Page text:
“We would like to test for other substances like oil, vanadium, benzene, and others, but our budget is very small, Sturdivant continued.
Each test cost $350.00, and with four tests in one day, Emerald Coast Surfrider will soon deplete their organization’s funds, and are seeking contributions to help offset the costs of the tests.
Emerald Coast Surfrider is a local non-profit organization and is funded entirely by donations. Anyone interested in helping out can contact Surfrider at http://www.surfrideremeraldcoast.org/
Links to local water testing results from EPA and DEP:
The lab Surfrider is using is located in Kelso Washington. It is the same lab that is processing DOS samples for the EPA. This lab also handled much of the testing for the Exxon Valdez disaster (Columbia Analytical Services, Inc.)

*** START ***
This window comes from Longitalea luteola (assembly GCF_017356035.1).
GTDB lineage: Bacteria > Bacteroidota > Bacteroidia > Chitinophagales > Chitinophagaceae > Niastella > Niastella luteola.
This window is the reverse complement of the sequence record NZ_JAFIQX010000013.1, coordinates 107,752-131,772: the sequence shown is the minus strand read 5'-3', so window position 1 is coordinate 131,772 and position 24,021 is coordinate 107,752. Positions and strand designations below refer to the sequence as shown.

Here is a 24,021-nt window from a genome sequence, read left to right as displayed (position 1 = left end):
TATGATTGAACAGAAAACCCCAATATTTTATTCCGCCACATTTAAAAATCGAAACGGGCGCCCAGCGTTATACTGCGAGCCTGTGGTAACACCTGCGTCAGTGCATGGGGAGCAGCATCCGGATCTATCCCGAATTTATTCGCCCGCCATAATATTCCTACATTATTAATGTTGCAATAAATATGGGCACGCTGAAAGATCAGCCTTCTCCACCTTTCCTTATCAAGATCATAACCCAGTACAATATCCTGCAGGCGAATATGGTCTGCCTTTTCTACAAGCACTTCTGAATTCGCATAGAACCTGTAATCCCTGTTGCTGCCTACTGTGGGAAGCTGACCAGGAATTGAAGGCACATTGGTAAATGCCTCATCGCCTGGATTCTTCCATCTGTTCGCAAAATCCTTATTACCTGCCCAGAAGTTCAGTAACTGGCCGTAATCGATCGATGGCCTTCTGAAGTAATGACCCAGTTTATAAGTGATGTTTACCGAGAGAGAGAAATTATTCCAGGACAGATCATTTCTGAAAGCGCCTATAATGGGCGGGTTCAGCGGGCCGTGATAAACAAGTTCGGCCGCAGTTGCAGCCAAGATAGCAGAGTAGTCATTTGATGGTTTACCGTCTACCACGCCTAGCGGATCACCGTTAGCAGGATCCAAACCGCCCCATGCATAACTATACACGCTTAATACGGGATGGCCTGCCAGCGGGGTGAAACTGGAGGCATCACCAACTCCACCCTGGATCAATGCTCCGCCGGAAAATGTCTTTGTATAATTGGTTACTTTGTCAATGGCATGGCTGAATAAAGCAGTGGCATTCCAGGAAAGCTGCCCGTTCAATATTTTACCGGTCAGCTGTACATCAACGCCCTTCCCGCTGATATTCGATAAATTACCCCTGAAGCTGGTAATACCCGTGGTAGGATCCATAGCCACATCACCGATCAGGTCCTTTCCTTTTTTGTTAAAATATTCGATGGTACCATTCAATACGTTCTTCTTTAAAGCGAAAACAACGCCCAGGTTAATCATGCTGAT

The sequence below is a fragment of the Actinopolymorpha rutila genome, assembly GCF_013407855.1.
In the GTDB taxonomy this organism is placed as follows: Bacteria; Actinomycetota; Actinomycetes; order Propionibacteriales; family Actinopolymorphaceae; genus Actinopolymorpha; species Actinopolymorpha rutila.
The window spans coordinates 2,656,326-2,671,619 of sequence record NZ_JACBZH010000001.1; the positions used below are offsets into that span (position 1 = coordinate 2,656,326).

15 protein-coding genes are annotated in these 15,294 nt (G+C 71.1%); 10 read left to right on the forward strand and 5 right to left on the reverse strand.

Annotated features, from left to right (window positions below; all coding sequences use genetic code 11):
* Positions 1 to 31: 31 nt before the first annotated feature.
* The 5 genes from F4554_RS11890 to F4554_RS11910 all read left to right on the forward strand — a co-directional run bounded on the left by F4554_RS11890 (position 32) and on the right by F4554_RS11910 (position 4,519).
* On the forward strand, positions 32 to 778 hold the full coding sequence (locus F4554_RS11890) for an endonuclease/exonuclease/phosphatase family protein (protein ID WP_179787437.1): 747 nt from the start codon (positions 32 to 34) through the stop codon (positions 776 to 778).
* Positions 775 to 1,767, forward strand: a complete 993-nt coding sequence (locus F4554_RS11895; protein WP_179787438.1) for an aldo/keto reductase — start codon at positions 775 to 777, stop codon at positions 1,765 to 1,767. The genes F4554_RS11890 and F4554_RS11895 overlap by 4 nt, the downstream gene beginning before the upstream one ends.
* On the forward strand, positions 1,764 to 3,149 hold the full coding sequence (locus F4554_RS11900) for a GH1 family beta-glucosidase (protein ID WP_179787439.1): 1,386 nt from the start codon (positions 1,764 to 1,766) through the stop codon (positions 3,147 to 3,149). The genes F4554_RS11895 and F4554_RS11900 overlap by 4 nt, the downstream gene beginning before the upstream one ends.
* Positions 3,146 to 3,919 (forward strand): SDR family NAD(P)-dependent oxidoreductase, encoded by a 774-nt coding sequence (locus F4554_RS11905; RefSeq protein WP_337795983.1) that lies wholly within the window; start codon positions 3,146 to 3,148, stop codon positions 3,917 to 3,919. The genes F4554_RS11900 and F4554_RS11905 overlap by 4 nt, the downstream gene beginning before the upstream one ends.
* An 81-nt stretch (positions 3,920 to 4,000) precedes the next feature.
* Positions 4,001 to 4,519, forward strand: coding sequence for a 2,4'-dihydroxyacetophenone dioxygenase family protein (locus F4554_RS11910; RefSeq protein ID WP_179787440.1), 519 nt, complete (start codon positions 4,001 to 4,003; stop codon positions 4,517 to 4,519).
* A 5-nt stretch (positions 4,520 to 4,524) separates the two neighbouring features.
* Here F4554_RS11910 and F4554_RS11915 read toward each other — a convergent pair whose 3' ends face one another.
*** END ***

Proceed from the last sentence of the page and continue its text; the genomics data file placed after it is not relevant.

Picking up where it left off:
Analytical Testing for Corexit Dispersants Used in the Gulf Spill by www.caslab.com
The analysis of various sample matrices including seawater, sediment, and tissue to determine concentrations of Corexit dispersants used in the Gulf spill requires the use of one or more of the components in the dispersant as a tracer. The primary active ingredient (i.e., the primary surfactant) in the Corexit products is Dioctyl Sulfosuccinate Sodium Salt (DOS). The other primary ingredients function as carriers until the dispersant is applied. At that point, the lighter fractions evaporate and the water soluble component(s) dissolve in the seawater and rapidly dissipate.